Howard Hughes Crash
On July 7, 1946, Howard Hughes undertakes the first flight of his XF-11, designed to be the highest, fastest spy plane of its time. But the propeller fails, leaving Hughes without power. He crashes in Beverly Hills, destroying two homes and scarring himself for life.
A man in Laramie, WY owns a 1940s altimeter he received from his father, who claimed it came from the fiery crash. He’d been a Hughes employee for over 34 years and was there the day of the accident. Based on this altimeter’s near-perfect condition, experts are skeptical of its connection to the crash, but footage from Martin Scorcese’s The Aviator and a visit to Hughes’ “Spruce Goose” at the Evergreen Aviation Museum could challenge this assertion.
History Detectives determines if the altimeter can be traced back to America’s first billionaire.
- Also with Tukufu Zuberi Seth Eastman Painting Is this painting a true depiction of Native American life from one of the premiere painters of the American West?
- Also in Season 5 Cast Iron Eagle Did this 12-foot-high eagle once grace the old Grand Central Station in Manhattan?
- Related Investigation Ince Ledger What does this accounts ledger for a movie company have to do with the changing world of the Lakota Sioux?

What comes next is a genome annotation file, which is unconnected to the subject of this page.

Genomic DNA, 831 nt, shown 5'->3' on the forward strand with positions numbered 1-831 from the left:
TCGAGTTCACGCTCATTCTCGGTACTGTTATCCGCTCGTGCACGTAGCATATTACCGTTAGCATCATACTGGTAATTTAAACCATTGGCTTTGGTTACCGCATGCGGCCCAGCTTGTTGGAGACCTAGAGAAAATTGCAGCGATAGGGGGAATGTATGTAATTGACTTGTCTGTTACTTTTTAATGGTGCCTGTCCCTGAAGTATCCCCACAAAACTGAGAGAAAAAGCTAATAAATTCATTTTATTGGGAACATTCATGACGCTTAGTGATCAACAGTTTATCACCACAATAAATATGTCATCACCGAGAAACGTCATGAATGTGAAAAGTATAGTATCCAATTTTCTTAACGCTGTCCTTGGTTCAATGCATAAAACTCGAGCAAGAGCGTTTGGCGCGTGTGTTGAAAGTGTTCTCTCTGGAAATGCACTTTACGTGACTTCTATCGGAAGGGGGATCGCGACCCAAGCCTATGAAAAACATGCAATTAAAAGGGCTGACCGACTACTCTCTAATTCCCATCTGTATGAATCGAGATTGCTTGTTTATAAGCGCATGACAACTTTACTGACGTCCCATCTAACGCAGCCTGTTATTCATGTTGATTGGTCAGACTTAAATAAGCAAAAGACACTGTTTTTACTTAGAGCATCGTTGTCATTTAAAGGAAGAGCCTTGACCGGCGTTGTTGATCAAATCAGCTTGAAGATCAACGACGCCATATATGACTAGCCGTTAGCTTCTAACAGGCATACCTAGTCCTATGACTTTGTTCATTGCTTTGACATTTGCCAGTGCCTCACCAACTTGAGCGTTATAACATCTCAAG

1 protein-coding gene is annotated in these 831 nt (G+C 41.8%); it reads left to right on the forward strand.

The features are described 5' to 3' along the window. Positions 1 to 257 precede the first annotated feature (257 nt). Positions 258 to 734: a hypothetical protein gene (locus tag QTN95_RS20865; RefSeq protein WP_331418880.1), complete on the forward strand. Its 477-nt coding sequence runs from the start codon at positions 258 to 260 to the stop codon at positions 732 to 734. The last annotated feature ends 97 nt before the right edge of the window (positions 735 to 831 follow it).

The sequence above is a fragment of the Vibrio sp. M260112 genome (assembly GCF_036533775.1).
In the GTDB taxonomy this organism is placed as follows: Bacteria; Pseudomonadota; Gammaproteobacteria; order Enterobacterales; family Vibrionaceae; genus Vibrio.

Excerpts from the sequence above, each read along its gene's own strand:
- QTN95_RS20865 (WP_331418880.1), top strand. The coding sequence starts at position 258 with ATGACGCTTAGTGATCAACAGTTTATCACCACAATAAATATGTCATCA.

- Also with Tukufu Zuberi Whaling Ship Might a ship docked in Mystic Seaport, hold secrets to the Underground Railroad?
- Also in Post War: 1945-1960 Josh White Guitar What role did this guitar play in the transformation of the music industry in the 1960's?
- Also with Tukufu Zuberi Fillmore Pardon Did President Fillmore pardon a Native American convicted of murder?
This is a place for opinions, comments, questions and discussion; a place where viewers of History Detectives can express their points of view and connect with others who value history. We ask that posters be polite and respectful of all opinions. History Detectives reserves the right to delete comments that don’t conform to this conduct. We will not respond to every post, but will do our best to answer specific questions, or address an error.